The nature and severity of symptoms vary from person to person. Even within the same individual, the characteristics of attacks (also known as relapses) can differ depending on which part of the CNS is being affected and the extent of myelin and/or nerve cell damage.
Relapses usually last for a couple of days to a week and are followed by an improvement in symptoms. Temporary worsening of signs and symptoms of MS can sometimes occur with a rise in body temperature (for example, during infections) but these do not count as a true relapse.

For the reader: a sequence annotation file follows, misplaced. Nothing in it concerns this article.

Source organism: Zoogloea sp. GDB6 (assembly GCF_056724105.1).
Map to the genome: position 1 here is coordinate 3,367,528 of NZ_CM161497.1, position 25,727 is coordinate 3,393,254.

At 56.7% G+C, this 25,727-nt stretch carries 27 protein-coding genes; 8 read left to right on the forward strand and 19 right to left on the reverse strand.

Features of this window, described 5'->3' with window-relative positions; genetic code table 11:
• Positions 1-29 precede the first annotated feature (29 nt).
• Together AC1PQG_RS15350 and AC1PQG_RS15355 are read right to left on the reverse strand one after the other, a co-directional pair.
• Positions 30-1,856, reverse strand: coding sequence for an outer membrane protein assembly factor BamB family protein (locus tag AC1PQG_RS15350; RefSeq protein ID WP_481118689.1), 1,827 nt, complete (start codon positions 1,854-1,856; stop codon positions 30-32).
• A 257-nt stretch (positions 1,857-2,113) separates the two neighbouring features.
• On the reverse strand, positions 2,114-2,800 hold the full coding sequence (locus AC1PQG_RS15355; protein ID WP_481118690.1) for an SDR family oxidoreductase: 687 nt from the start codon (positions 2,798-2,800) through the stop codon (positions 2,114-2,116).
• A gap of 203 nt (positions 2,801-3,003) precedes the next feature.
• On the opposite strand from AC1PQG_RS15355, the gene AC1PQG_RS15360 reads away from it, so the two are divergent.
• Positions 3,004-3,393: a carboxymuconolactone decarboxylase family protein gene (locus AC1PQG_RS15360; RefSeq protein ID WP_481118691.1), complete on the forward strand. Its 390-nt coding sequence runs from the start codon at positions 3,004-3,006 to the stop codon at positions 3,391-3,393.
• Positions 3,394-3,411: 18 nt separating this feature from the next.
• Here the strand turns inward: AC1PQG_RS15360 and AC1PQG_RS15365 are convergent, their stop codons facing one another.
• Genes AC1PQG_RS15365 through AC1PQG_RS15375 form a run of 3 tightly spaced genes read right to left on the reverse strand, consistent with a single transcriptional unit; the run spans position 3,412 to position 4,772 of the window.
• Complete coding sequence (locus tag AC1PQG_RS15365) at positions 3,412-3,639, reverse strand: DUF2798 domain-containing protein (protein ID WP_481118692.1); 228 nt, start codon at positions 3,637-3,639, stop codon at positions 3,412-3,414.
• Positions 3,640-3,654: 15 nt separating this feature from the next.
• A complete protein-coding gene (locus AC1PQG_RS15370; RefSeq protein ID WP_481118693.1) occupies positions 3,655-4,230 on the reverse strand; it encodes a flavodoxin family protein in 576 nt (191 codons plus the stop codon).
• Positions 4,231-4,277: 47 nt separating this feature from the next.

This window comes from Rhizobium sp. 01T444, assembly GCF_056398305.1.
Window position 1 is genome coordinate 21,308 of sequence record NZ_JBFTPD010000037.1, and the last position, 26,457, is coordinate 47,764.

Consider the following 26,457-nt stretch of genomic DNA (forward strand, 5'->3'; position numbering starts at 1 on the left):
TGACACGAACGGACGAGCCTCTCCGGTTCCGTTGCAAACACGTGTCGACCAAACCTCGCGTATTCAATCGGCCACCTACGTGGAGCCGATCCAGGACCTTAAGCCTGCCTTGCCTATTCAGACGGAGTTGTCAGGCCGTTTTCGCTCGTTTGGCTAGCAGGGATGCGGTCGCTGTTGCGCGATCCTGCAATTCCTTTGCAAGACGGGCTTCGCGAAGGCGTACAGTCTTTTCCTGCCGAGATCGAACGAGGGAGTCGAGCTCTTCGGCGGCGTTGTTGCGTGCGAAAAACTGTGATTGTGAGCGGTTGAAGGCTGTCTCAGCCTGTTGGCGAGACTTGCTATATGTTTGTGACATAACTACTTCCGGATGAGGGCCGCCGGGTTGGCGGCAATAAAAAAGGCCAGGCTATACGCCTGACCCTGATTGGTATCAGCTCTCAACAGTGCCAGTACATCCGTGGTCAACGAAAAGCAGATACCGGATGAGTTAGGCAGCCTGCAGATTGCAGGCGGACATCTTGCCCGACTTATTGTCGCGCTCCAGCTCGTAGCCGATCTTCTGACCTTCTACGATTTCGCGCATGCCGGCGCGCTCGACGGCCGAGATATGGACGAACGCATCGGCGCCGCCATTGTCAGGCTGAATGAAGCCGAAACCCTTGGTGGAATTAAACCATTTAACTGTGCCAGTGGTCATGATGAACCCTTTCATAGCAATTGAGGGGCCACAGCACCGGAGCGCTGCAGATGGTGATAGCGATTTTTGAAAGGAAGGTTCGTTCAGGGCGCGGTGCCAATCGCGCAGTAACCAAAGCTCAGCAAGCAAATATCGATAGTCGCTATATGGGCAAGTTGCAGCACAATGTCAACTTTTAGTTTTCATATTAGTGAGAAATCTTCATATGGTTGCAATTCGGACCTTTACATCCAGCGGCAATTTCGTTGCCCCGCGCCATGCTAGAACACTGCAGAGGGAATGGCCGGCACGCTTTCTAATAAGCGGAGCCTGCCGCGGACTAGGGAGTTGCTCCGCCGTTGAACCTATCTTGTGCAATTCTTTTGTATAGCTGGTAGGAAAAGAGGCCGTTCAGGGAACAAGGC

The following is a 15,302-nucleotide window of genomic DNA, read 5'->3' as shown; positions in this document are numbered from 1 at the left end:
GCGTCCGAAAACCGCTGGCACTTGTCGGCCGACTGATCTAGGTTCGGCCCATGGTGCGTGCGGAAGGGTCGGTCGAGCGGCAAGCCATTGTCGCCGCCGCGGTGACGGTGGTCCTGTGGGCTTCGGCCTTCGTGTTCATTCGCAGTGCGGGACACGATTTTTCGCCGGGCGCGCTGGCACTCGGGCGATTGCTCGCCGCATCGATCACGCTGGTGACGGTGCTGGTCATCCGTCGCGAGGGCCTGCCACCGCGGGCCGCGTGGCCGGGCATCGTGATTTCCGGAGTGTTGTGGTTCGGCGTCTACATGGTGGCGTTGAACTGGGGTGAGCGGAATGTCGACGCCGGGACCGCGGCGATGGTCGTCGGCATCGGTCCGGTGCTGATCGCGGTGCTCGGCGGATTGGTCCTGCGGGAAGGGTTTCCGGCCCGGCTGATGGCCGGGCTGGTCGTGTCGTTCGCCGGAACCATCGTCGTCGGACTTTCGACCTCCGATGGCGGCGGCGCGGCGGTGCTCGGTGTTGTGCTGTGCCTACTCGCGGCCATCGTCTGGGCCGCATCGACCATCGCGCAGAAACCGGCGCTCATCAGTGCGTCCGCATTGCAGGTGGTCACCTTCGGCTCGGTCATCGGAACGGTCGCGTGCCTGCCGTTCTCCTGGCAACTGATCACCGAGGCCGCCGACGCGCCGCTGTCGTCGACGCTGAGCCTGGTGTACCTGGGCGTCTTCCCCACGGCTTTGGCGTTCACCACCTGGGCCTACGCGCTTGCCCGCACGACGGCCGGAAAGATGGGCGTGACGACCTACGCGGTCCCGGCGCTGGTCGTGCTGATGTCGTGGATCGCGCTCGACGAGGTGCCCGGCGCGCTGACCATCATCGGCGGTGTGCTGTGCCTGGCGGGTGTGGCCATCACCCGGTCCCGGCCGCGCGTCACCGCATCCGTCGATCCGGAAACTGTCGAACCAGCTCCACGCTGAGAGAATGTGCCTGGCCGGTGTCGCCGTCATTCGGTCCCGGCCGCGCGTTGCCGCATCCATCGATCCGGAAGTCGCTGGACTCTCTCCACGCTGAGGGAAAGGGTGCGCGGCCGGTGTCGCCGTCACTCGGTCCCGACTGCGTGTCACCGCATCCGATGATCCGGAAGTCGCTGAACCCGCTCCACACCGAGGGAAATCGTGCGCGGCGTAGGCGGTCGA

The disease course is highly variable – no two individuals have the exact disease course. Over time, some people with MS may not recover fully from relapses whilst others may develop a gradual but steady progression of signs and symptoms without any apparent relapses.
Nevertheless, many people with MS continue to lead normal, productive lives and have prolonged periods of time when they are symptom-free.
Symptoms of MS may include
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